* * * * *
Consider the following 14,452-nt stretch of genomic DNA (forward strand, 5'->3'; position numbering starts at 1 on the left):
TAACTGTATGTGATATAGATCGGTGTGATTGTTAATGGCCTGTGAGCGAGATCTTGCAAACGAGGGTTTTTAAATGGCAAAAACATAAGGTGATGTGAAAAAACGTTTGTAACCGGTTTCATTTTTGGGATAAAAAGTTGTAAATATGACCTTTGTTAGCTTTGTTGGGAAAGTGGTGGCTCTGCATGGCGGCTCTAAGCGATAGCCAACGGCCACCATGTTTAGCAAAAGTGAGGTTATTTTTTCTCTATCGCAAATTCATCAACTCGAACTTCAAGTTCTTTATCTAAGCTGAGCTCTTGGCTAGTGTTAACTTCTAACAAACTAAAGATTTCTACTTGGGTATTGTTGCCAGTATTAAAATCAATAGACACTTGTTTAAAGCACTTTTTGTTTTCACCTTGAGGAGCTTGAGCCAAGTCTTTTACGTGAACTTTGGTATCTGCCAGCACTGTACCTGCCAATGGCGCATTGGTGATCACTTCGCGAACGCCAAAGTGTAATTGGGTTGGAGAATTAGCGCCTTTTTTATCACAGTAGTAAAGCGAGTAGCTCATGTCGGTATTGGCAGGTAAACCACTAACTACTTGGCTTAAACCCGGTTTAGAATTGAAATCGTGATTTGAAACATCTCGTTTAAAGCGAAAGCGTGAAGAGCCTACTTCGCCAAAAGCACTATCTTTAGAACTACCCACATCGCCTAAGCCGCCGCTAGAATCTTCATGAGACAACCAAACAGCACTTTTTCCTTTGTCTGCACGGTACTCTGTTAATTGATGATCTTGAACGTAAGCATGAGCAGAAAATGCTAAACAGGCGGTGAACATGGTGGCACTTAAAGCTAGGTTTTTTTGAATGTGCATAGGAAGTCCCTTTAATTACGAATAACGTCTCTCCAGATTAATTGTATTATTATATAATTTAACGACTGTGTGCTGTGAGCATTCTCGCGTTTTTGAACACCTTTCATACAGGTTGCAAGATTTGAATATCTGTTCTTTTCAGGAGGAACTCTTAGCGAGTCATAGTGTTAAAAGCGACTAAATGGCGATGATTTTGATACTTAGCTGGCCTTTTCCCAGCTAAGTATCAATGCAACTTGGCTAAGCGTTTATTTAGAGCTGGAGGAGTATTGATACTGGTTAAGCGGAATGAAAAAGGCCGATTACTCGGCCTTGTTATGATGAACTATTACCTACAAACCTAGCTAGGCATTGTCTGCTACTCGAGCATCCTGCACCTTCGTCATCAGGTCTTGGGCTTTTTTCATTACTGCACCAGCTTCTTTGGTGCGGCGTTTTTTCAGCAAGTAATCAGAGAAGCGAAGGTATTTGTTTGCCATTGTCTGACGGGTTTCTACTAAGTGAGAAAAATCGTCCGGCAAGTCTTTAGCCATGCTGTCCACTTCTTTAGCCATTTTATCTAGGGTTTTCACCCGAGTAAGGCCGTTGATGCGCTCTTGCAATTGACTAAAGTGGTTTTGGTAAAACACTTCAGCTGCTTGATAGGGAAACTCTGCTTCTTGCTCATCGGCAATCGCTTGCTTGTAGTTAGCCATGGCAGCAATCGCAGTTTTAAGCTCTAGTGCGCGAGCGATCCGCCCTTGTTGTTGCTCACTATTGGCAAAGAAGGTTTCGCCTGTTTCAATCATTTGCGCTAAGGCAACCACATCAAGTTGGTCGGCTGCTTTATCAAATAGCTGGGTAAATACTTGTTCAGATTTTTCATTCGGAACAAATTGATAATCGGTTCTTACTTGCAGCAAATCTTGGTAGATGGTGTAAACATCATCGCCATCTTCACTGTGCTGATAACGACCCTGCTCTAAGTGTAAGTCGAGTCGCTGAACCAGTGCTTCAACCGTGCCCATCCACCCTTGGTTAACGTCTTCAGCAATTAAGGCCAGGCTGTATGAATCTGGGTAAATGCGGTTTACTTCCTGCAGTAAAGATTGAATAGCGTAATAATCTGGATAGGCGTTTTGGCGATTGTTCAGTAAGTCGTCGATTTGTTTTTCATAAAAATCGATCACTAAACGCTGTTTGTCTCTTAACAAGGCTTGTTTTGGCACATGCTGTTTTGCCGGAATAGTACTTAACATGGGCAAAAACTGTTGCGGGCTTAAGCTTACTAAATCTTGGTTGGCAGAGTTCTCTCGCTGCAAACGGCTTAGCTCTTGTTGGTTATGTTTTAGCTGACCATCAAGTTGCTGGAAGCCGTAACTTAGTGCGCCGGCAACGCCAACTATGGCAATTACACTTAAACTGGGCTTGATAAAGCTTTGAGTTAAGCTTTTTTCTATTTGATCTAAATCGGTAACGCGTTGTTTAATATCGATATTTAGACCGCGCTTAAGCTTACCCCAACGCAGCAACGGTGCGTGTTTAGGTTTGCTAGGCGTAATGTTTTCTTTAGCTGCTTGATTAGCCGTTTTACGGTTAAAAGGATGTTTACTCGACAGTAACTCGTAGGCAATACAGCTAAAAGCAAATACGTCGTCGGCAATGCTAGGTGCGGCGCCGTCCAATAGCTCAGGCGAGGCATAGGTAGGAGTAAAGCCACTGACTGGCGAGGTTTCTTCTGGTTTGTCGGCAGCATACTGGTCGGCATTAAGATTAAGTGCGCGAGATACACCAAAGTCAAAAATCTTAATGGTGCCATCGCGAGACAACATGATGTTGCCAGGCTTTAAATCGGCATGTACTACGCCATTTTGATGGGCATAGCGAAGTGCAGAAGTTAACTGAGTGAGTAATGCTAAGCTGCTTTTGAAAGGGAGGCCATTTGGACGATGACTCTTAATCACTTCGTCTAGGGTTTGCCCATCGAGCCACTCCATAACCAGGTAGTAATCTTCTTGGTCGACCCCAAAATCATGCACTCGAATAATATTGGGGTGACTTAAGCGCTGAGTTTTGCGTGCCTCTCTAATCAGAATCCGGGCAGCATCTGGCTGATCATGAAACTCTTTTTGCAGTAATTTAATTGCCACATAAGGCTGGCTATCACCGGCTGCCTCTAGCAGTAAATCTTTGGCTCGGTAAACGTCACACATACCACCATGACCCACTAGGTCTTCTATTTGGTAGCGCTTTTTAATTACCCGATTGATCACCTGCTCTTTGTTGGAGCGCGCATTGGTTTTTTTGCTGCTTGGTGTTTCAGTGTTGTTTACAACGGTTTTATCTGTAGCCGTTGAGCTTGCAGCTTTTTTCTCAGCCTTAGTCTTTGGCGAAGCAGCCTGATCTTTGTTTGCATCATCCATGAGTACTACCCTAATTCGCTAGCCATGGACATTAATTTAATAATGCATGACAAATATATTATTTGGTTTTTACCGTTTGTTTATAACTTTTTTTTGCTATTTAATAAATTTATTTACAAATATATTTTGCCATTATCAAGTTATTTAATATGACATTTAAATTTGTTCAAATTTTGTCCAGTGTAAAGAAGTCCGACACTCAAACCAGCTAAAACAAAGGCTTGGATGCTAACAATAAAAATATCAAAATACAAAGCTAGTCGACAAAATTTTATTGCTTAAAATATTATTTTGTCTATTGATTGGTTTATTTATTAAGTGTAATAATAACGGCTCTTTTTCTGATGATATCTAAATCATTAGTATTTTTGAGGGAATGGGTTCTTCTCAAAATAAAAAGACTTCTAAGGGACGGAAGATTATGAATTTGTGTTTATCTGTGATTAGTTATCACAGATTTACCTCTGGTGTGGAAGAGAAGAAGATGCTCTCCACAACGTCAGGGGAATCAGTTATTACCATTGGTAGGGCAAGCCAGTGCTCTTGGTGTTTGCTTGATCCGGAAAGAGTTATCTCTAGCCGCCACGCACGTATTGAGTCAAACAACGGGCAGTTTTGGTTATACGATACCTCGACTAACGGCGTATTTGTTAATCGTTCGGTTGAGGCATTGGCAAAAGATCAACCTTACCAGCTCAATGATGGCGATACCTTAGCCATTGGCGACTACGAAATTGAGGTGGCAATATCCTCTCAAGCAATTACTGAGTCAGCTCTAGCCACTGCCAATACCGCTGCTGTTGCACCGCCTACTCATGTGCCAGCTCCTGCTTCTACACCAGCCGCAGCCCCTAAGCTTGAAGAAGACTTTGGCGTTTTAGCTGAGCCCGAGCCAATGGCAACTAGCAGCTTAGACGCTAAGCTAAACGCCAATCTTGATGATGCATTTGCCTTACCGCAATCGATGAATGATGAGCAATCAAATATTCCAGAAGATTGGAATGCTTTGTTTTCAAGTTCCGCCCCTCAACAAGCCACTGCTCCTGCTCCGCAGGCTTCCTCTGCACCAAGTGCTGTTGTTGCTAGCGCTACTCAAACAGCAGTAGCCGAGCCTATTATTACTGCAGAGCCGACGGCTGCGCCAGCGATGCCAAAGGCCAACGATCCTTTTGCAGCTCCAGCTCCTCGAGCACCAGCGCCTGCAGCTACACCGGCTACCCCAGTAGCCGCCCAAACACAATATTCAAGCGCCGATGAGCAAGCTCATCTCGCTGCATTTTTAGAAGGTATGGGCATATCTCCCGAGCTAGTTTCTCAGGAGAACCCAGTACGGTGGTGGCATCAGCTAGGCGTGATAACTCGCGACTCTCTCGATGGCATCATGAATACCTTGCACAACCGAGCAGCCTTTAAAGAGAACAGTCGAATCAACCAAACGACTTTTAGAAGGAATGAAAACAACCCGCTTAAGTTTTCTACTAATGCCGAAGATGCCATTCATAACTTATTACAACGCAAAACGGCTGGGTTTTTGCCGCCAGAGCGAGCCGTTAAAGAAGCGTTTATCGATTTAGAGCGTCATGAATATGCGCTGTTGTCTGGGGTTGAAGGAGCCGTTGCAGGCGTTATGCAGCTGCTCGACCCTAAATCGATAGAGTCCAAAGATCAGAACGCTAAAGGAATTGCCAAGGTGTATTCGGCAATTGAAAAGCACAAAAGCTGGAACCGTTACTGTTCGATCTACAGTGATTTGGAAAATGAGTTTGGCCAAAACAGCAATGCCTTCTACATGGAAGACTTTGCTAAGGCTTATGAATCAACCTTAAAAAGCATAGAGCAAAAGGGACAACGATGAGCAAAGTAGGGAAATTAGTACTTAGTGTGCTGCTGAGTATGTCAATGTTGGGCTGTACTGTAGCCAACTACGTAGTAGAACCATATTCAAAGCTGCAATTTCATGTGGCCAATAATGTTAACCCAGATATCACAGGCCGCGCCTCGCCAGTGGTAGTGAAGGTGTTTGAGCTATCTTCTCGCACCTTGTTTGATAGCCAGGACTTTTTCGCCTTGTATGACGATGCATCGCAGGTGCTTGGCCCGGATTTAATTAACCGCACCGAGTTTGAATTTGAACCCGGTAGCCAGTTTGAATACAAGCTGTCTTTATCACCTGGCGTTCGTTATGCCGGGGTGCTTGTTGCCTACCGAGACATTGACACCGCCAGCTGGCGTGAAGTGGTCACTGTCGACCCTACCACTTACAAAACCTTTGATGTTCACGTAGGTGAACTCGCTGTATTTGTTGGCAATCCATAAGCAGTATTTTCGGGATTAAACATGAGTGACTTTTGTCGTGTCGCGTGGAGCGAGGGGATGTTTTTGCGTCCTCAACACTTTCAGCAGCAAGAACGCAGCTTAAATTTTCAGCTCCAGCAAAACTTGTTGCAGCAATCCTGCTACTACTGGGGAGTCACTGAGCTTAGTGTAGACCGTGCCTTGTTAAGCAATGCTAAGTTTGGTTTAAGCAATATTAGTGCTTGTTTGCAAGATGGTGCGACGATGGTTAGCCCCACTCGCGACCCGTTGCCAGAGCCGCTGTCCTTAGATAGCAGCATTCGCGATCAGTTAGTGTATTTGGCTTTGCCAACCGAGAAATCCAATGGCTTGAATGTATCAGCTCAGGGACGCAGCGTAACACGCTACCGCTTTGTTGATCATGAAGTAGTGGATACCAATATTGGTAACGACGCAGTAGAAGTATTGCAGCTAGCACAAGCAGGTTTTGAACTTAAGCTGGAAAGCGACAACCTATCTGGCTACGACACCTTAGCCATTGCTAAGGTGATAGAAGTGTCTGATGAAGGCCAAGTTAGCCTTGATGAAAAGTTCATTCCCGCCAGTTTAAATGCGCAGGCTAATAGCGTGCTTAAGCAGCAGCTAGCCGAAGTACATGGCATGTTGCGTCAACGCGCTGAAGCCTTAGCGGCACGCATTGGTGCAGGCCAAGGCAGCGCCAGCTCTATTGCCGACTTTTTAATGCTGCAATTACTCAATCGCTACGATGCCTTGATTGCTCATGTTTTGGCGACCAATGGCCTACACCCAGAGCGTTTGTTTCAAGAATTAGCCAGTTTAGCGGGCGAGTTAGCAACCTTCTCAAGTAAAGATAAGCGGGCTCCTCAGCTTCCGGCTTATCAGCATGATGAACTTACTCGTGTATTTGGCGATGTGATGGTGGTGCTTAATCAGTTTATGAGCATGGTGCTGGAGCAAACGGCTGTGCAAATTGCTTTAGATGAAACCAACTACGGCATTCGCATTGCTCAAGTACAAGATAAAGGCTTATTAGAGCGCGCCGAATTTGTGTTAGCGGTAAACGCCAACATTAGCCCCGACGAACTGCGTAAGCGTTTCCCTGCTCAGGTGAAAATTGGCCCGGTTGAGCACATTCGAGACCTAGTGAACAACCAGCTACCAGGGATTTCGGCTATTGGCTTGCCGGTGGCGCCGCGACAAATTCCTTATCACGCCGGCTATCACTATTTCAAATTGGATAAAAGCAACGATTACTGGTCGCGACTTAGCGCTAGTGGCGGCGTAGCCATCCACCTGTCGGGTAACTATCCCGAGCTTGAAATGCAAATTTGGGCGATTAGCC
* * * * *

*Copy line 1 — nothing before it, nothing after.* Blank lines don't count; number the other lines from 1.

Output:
Consider the following 14,452-nt stretch of genomic DNA (forward strand, 5'->3'; position numbering starts at 1 on the left):